Institutional Risk Analytics' Solution to the Mortgage Mess

 |  Includes: IYR, KME
by: Bruce Krasting

I have a lot of respect for Chris Whalen and the folks at Institutional Risk Analytics. I think of them as being sort of centrists on some of the critical economic issues. They don’t support the Fed, they most certainly are not supporters of the big banks. They are no fan of “kick the can down the road” plans. On the flip side they are not in the camp that says that all must be torn down before we find a sensible base that we can move forward with.

So when IRA came out with, “A Brady Plan for Fixing the Mortgage Mess” I got excited. Then I read it and got disappointed. I think the plan has warts. That said, something along these lines is probably what we will see from D.C. in the coming months. Some of the blemishes:

On the general concept of a “Brady Plan” IRA had this to say:

Remember that the Brady Plan was mostly about acknowledgment of huge losses at the big banks.

While it is true that back in the 80’s the US and global banks took some big losses on their exposure to busted developing country debt the Brady Plan was (and still is) the biggest “extend and pretend” accounting gimmick in history. The solution for Brazil and Mexico (and others) back then was to eliminate the obligation to pay back the principal on the debt. The plan split the old loans into two pieces. An interest only and a principal only (IO/PO) security was created. The principal of the loan was secured by a 30-year zero coupon bond issued by the US Treasury. The only obligation of the borrowers was to pay interest at the reduced rate of Libor +13/16ths for 30 years.

The accountants were leaned on. The banks were able to put the new Brady Bonds on the books with no haircut as the principal repayment was assured. A clever solution (that worked very well), but extend and pretend was born from this deal. Suggestions on what do with mortgages from the IRA report:

Lower interest rates/duration in existing mortgage through new or expanded GSE guarantee programs.

The conforming loan size limit should be made permanent at $729,750, going up to 130% of this limit in high cost areas.


Subsidize already low interest rates? Make the ridiculous GSE high limit of $730K permanent? Increase the already ridiculously high limit to $950K in high cost areas?

These recommendations represent a massive increase in the federal commitment to the mortgage market. The 730k limit was established with the 09 HERA bailout.

It was supposed to end a week ago. But it has been “temporarily” rolled over to September 30, 2011. What has been the consequence of the steps taken two years ago? Easy answer: Washington has become 95%+ of the new mortgage market. The mortgage market has been totally socialized as a result. Do we really want to take additional steps that cement D.C. into the mortgage business? Forever?

IRA points to the problem:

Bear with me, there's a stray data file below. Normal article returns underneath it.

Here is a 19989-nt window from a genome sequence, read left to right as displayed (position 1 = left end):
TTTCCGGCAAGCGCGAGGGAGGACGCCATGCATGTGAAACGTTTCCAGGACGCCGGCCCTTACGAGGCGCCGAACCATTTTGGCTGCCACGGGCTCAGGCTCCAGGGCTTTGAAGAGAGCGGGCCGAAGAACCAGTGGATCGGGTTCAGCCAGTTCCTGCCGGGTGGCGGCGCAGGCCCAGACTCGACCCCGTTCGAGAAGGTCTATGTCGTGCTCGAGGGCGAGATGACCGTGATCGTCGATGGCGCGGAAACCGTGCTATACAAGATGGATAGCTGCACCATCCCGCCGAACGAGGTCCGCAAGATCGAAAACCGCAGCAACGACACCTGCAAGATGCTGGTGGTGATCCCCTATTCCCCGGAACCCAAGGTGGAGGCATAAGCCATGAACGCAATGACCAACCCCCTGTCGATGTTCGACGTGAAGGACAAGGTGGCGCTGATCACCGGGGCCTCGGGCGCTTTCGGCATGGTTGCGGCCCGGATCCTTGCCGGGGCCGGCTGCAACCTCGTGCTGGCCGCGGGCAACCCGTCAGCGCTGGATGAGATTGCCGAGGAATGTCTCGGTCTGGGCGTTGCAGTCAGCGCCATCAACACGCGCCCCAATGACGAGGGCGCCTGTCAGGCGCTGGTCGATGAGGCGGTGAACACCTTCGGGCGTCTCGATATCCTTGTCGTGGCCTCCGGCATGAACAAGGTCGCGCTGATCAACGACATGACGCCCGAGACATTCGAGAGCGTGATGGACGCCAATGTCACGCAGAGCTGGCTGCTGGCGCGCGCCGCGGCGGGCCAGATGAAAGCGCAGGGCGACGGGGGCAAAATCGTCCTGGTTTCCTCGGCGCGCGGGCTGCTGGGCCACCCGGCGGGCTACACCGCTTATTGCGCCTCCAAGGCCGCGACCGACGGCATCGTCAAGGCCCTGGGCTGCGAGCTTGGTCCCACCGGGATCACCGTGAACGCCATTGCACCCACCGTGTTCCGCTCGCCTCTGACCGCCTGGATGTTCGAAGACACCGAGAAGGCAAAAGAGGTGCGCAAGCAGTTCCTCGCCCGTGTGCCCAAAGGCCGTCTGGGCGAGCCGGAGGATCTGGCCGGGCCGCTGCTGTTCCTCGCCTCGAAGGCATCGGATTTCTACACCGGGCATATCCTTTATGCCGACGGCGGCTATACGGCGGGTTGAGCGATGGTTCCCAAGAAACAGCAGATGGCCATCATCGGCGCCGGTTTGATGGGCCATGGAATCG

The private label mortgage security market will never come back.

I ask, “Why is this the case?” The answer is that with Washington lending money under terms and conditions that private investors can’t compete with (and terms that would result in losses for “real” lenders if they did) there is no hope that a private market will resurface at anytime soon. More from the proposal:

Allow for discounted payoff of underwater mortgages so that homeowners have at least 5% positive equity.

So here is the debt relief. Anyone with an underwater mortgage gets a write down so that the new debt is equal to, at most, 95% of current appraised value. This is a very big deal. Something like 25% of all homeowners currently are in this terrible position. By waving a wand IRA makes the problem go away. But what about the 75% who are not underwater? They get nothing in this plan? Where is the fairness to that? What about all the renters out there who will be kicking in for the cost of this? Why should they have to pay?

Second liens should be written off in the case of principal reduction on the first lien.

This should (and will) happen. Cleaning up the sub-debt is part of the process of wiping out the dreck. But hold on to your socks as to the implications of this. The “second” that IRA refers to is actually a critical component of housing finance. Without it, residential RE is dead for as long as the eye can see.

The second mortgage is the airball between a conventional mortgage (80% LTV) and the purchase price. There was a time that you had to put up 20% of money out of your pocket to buy a house. Second mortgages eliminated the need for equity. With no restraint on buying a home too many people did it. It first caused a boom and then a bust.

But if we legislatively wipe out all seconds where will the new seconds come from? Once legally "nicked" this money (high risk capital) will be gone for a very long time. If we revert back to a sane policy that requires a big down payment (and results in a good borrower) you can kiss off the housing market. So who will provide the money given that private capital will be forever gone? Washington of course. Fannie (OTCQB:FNMA), Freddie (OTCQB:FMCC) and FHA are all providing 97% LTV loans today.